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Nato says no to Ukraine no-fly zone

Nato says no to Ukraine no-fly zone


Activist Daria Kaleniuk made an impassioned plea to Boris Johnson for a no-fly zone over Ukraine, but Nato doesn’t want to risk a direct confrontation with Russia. She tells Tortoise why she thinks it is the wrong decision

On 1 March, day six of Russia’s invasion of Ukraine, Boris Johnson arrived in Warsaw. 

He was there to meet European leaders to discuss the imminent refugee crisis and how to deal with Russian president Vladimir Putin. And as part of his trip, the prime minister delivered a speech in the Polish capital. 

“… and we must be rational in our response and recognise that Russia is capable…”

Boris Johnson

Sitting in the audience was Daria Kaleniuk. She’s the director of the Anti-Corruption Action Centre in Kyiv.

Just two days before she’d fled her home in the Ukrainian capital with her young children.

“Ukrainian people are desperately asking for the west to protect our sky. We are asking for the no fly zone, we are [getting] a response that it will trigger World War Three but what is the alternative prime minister?”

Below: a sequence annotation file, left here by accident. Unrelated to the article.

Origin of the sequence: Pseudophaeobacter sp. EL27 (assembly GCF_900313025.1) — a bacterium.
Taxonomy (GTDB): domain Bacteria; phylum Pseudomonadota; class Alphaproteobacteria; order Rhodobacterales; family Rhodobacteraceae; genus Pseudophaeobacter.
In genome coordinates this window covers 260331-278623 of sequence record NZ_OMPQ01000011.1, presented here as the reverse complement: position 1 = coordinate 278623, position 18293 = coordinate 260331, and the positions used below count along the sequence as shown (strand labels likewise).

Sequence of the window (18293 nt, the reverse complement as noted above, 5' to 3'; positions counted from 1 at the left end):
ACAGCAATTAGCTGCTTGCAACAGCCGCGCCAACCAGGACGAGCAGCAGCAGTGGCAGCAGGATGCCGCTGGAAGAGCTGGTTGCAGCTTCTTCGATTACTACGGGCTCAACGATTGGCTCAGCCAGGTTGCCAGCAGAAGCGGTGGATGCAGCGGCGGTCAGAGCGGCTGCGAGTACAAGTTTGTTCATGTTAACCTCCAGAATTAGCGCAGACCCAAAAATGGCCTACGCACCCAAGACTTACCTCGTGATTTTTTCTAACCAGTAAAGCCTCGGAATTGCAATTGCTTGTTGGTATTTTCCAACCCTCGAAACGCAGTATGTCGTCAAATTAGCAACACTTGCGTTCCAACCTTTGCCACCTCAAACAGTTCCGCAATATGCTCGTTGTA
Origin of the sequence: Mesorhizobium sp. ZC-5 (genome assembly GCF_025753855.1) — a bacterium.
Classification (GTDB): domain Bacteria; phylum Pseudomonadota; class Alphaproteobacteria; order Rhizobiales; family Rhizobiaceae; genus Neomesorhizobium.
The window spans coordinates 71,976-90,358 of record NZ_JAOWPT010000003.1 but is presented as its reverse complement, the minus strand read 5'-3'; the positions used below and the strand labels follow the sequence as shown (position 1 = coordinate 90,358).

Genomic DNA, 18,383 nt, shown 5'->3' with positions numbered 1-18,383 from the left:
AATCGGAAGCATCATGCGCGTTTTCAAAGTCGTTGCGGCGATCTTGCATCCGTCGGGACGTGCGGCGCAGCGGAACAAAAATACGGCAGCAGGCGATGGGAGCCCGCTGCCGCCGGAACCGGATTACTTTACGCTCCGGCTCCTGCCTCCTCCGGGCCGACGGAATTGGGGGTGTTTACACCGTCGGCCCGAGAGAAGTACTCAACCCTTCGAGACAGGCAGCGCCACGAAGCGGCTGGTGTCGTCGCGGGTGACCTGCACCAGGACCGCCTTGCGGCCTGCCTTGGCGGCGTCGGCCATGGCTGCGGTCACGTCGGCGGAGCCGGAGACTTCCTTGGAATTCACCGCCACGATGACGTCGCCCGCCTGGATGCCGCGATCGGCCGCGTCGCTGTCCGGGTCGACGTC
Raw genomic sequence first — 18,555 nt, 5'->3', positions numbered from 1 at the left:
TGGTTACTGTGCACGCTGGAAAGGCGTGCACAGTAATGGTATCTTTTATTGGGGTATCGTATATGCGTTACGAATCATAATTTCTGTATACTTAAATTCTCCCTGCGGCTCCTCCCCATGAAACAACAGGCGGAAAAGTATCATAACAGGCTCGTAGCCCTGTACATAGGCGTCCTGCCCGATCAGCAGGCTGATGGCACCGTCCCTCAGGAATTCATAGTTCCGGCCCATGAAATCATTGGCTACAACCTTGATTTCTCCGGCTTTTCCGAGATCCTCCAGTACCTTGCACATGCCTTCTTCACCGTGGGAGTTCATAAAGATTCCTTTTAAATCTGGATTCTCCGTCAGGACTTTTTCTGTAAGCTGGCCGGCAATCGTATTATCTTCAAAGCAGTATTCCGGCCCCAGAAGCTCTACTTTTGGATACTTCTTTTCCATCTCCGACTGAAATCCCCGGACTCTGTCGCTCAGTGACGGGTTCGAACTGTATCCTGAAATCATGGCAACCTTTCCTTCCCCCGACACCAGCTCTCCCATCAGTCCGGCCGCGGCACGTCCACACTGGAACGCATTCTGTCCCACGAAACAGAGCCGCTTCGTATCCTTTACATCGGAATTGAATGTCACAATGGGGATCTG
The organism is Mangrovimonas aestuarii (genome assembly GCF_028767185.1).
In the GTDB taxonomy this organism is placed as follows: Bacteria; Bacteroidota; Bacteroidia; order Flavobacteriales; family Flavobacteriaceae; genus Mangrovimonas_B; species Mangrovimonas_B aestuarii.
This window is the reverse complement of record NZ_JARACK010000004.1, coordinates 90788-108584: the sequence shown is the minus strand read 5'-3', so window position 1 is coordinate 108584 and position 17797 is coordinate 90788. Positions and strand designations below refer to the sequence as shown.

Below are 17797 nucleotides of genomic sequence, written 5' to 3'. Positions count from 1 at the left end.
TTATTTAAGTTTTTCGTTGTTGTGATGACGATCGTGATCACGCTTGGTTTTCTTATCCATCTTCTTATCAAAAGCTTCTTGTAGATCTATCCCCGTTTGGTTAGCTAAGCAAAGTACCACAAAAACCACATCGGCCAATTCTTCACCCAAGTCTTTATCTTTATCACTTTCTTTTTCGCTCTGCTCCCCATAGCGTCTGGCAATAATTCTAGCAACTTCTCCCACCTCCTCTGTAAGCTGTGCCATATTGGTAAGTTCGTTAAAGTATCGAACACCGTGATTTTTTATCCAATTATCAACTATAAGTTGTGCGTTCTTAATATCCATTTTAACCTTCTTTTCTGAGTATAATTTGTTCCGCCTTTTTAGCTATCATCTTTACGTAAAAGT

Daria Kaleniuk

Daria is clear about what’s needed – and she is not alone. 

Like many other Ukranians – including the president, Volodymyr Zelensky – she is calling on Nato to implement a no-fly zone. She says it could save millions of lives.

But Boris Johnsnon and other leaders continue to say no. Why?


A no fly zone would ban any Russian aircraft or missile from entering Ukrainian airspace. It would prevent Putin’s army from launching air attacks, transporting troops and conducting surveillance. 

But for this to work, it would have to be enforced and that is where the problem lies for Nato members.

“We have to understand that imposing any form of no fly zone over Ukraine is an act of war, it will involve Nato aircraft shooting down Russian aircraft, it will require Nato aircraft to attack and destroy Russian air defence installations and radars on the ground…

So very rapidly, we would go from a war in Ukraine to a war right across Europe, and indeed to the United States and Canada as members of Nato and a war against Russia as a state.”

Ben Wallace, Defence Secretary

My colleague Paul Caruana-Galizia has spent the last week reporting from Poland’s border with Ukraine.

On his way home he stopped in Warsaw, where he met Daria.

“And I was begging yesterday, Boris Johnson I met him at the press conference here, and I asked him that, prime minister, what is the alternative to the no fly zone? So that all these missiles could be hit, you know, and it could be protected by also by, by Nato systems. And Boris Johnson told us they’re not ready to do that because they are afraid of World War Three.

But what [was] Nato prepared for? Why [was] Nato established? Why [was] the European Union established? Never before they saw it. Never before, millions of people, innocent people, should be killed. An act of war, an act of elimination of certain people. And what Putin is doing? He is saying that he is solving the Ukrainian question. What Hitler was doing? He was solving the Jewish question.”